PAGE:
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Clever: Amazon Doesn't Charge Its Fleet of Rivian Vans During the Day

Florin Amariei

May 17, 2024

Rivian has been inspired enough not to enter the electric sedan market. As a young automaker, it had to target the most profitable and popular auto segments – SUVs and pickup trucks. Besides making the right electric vehicles from the get-go, it also decided to create battery-powered vans. That helped it survive its most challenging era: the official beginning of it all. Now, Amazon shows us how the zero-tailpipe emission van is changing the delivery game.

Rivian signed an exclusive deal with Amazon for 100,000 all-electric vans. That agreement would keep Rivian busy for quite a while because both parties agreed that 2030 would be the last year of deliveries. The money also came right when the marque needed it the most.

However, the young automaker evolved like Charizard thanks to the R1T pickup truck and the three-row R1S SUV. The two EVs impressed customers, prospective individual and corporate buyers, and investors. On top of that, feedback from Amazon drivers regarding the EDV was overwhelmingly positive.

Then, a lineup update that previewed three more affordable models, the R2, R3, and R3X, showed that Rivian has a future that's not tied to Amazon. Unlike one particular competitor, its reputation remained intact, and the brand wasn't at the center of any controversy. One major recall that required a loose nut to be torqued correctly was its biggest "scandal."

However, by the end of Q3 2023, the brand already knew that its production capacity would surpass Amazon's scheduled vehicle needs. That's why it asked the e-commerce giant for permission to sell its electric vans to other customers, even though over 86,000 units remained to be delivered until 2030.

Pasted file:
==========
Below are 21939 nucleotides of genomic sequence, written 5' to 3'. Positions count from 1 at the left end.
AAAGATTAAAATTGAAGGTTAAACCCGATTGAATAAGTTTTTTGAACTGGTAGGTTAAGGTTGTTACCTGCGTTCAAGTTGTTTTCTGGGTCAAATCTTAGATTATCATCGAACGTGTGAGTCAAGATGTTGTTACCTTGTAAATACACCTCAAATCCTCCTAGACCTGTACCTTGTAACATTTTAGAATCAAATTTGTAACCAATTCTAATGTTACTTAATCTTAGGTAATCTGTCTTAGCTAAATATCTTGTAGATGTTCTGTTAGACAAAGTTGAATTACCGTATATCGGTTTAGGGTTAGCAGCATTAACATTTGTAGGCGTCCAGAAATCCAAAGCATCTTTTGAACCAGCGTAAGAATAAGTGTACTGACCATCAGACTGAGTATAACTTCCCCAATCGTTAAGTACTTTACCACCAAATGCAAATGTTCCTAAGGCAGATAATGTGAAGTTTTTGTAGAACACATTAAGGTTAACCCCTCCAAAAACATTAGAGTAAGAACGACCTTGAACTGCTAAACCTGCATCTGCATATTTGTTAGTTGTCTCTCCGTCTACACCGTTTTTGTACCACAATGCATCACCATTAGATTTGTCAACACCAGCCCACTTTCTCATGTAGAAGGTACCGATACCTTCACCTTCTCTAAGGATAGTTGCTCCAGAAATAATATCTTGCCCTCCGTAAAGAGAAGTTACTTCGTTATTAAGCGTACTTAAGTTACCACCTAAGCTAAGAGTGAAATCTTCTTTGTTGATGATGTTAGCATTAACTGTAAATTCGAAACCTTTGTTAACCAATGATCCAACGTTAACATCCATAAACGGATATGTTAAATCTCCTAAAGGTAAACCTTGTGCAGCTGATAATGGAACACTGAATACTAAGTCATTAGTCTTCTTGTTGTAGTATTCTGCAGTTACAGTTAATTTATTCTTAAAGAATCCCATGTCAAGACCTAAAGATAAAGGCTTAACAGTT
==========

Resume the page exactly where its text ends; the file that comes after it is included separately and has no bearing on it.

The EV maker is still hemorrhaging money, and the path to profitability remains rather complicated. But its plant in Normal, Illinois, can deal with manufacturing the three electric van variants (EDV 500, EDV 700, and EDV 900), the R1T, and the R1S. Rivian is also planning on building another factory in Georgia that should help the American automaker conquer Europe and other markets with its smaller, cheaper EVs.

However, one thing many overlooked was how Amazon managed its fleet of all-electric vans. Even though charging these battery-powered rides is cheaper than filling up with gas and better for the environment, a plan is needed to ensure maximum efficiency and cost savings.

According to a CBS News report available below, Amazon has already delivered over 580,000,000 packages with its fleet of 13,500 Rivian EDVs. The vans are spacious and easy to operate, but they don't have impressive range. The sweet spot is the EDV 700, which has 660 cu-ft of storage space and a maximum range of around 150 miles (241 kilometers).

Amazon tapped Siemens to provide it with charging solutions at around 120 warehouses. The company has Level 2 dispensers in many of its parking lots, which means there's no real way of juicing up these vans in under an hour. For that to happen, the company needed high-power DC fast chargers.

Fortunately, smart people work at Amazon. They used artificial intelligence to map daily delivery routes and ensured that no EDV would ever run out of charge because the driver had too many places to visit. At the end of their shift, Amazon employees park the vans, plug them in, and charge them overnight.

That is a great decision for two reasons. First, the company avoided spending too much money on its own charging infrastructure. Second, it avoided straining the grid. In fact, Amazon might even be helping utility companies balance the grid while also spending less on every kWh that goes into those batteries. Matching electricity production with consumption is a great way of ensuring that nobody loses.

Amazon still has a lot of work ahead of it because Rivian's EDVs are only useful for last-mile deliveries. But electric vans are going to make a difference in local environments, and that's one great step in the right direction.

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